Google has a page up at music.google.com/music for its brand spanking new "Music Beta" service. You can request an invite already, but you'll have to wait until Google announces the service onstage at Google I/O to know exactly what you're signing up for. The quick and dirty version?
Music Beta is a new service from Google that gives you instant access to your personal music collection without the hassle of wires or syncing. Add your music collection and listen on the web or any compatible Android device.
Yeah, sounds like an Amazon Cloud Player clone to us.
Update: Google is showing off the app now. For starters there's a web app, which pulls songs into the cloud from your iTunes library or anywhere else on your computer. You can create playlists and mixes, which can be accessed from your tablet and phone.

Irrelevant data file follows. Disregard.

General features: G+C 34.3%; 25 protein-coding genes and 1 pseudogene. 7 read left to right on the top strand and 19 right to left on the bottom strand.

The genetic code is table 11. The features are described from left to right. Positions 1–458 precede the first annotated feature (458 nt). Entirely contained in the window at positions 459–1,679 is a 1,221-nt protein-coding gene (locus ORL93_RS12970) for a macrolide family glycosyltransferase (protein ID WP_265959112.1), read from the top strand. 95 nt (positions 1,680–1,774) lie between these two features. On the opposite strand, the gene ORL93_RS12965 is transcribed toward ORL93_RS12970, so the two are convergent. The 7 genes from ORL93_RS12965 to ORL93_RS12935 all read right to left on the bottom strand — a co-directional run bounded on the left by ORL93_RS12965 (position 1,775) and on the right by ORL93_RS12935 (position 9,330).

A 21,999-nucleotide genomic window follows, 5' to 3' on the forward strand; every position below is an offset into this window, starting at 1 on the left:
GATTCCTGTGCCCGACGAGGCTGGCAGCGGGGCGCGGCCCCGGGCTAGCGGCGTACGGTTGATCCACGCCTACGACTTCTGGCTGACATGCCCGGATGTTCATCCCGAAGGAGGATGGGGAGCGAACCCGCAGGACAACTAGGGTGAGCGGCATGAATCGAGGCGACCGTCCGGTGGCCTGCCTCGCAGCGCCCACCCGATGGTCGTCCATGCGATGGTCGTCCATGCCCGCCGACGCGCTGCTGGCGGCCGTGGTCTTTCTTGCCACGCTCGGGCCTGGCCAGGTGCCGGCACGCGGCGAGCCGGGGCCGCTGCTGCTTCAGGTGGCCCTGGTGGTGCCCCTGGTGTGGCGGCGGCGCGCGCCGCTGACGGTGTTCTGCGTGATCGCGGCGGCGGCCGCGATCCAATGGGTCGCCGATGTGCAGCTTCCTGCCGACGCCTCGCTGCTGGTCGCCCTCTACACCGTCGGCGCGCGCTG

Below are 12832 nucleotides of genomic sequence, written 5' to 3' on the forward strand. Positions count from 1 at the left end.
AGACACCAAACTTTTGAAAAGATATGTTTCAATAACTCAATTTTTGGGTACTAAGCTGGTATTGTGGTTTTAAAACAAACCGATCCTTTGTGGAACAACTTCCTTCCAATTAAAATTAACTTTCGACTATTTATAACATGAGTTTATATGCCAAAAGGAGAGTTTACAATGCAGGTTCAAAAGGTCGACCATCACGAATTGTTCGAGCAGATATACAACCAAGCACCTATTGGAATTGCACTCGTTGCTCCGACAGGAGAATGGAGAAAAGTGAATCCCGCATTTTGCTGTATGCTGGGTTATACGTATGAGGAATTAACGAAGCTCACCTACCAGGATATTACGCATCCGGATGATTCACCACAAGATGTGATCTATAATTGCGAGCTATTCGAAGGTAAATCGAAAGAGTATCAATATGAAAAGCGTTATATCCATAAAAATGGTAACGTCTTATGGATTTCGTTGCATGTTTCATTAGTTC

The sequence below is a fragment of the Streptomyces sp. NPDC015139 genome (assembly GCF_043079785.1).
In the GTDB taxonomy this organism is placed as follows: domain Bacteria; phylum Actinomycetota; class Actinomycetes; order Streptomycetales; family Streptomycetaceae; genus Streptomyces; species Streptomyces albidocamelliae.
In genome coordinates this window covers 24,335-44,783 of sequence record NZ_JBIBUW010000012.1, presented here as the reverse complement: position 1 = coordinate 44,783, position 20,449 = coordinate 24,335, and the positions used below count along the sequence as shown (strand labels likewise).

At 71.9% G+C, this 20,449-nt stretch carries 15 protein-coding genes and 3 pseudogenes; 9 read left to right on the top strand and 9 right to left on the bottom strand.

The Android app accesses all this cloud goodness, meaning "I'll never have to use a cable to access my music again." To enjoy your music offline, the player caches recently played songs, and it also allows you to manually "pin" music to make it available offline. The app will be available for Honeycomb, Gingerbread, and Froyo, with some UI differentiation for the latter two. Everything is tied to your Google account, so naturally if you get a new phone you'll get access to your music library right away.
The beta service is launching today, invitation only initially. You can add up to 20,000 songs to your cloud storage locker, and the service will be free "at least while it's in beta." Any Android 2.2 or higher device can download the music player app right now and use it for music stored in their device while they're waiting for a Music Beta invitation.